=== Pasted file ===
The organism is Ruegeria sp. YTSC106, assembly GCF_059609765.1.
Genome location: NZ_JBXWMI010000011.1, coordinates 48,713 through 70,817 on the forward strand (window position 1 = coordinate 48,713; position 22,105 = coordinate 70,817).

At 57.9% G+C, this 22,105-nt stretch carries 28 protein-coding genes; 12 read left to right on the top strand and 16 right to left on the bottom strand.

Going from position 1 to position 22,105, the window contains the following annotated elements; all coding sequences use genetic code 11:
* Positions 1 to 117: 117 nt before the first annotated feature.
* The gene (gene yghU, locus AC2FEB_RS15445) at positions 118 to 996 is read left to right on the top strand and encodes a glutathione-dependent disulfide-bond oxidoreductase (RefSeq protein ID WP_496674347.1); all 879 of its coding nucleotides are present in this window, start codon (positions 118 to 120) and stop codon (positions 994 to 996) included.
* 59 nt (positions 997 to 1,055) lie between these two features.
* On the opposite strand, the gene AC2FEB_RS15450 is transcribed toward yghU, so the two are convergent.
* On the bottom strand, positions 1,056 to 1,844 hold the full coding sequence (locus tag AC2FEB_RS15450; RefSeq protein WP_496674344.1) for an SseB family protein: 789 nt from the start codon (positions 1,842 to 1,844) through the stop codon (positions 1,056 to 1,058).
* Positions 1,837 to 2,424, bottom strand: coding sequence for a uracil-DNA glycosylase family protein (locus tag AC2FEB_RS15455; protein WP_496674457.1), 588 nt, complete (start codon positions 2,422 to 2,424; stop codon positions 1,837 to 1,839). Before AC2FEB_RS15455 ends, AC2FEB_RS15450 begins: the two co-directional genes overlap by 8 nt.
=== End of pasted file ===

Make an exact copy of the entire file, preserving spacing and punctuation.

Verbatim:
The organism is Ruegeria sp. YTSC106, assembly GCF_059609765.1.
Genome location: NZ_JBXWMI010000011.1, coordinates 48,713 through 70,817 on the forward strand (window position 1 = coordinate 48,713; position 22,105 = coordinate 70,817).

At 57.9% G+C, this 22,105-nt stretch carries 28 protein-coding genes; 12 read left to right on the top strand and 16 right to left on the bottom strand.

Going from position 1 to position 22,105, the window contains the following annotated elements; all coding sequences use genetic code 11:
* Positions 1 to 117: 117 nt before the first annotated feature.
* The gene (gene yghU, locus AC2FEB_RS15445) at positions 118 to 996 is read left to right on the top strand and encodes a glutathione-dependent disulfide-bond oxidoreductase (RefSeq protein ID WP_496674347.1); all 879 of its coding nucleotides are present in this window, start codon (positions 118 to 120) and stop codon (positions 994 to 996) included.
* 59 nt (positions 997 to 1,055) lie between these two features.
* On the opposite strand, the gene AC2FEB_RS15450 is transcribed toward yghU, so the two are convergent.
* On the bottom strand, positions 1,056 to 1,844 hold the full coding sequence (locus tag AC2FEB_RS15450; RefSeq protein WP_496674344.1) for an SseB family protein: 789 nt from the start codon (positions 1,842 to 1,844) through the stop codon (positions 1,056 to 1,058).
* Positions 1,837 to 2,424, bottom strand: coding sequence for a uracil-DNA glycosylase family protein (locus tag AC2FEB_RS15455; protein WP_496674457.1), 588 nt, complete (start codon positions 2,422 to 2,424; stop codon positions 1,837 to 1,839). Before AC2FEB_RS15455 ends, AC2FEB_RS15450 begins: the two co-directional genes overlap by 8 nt.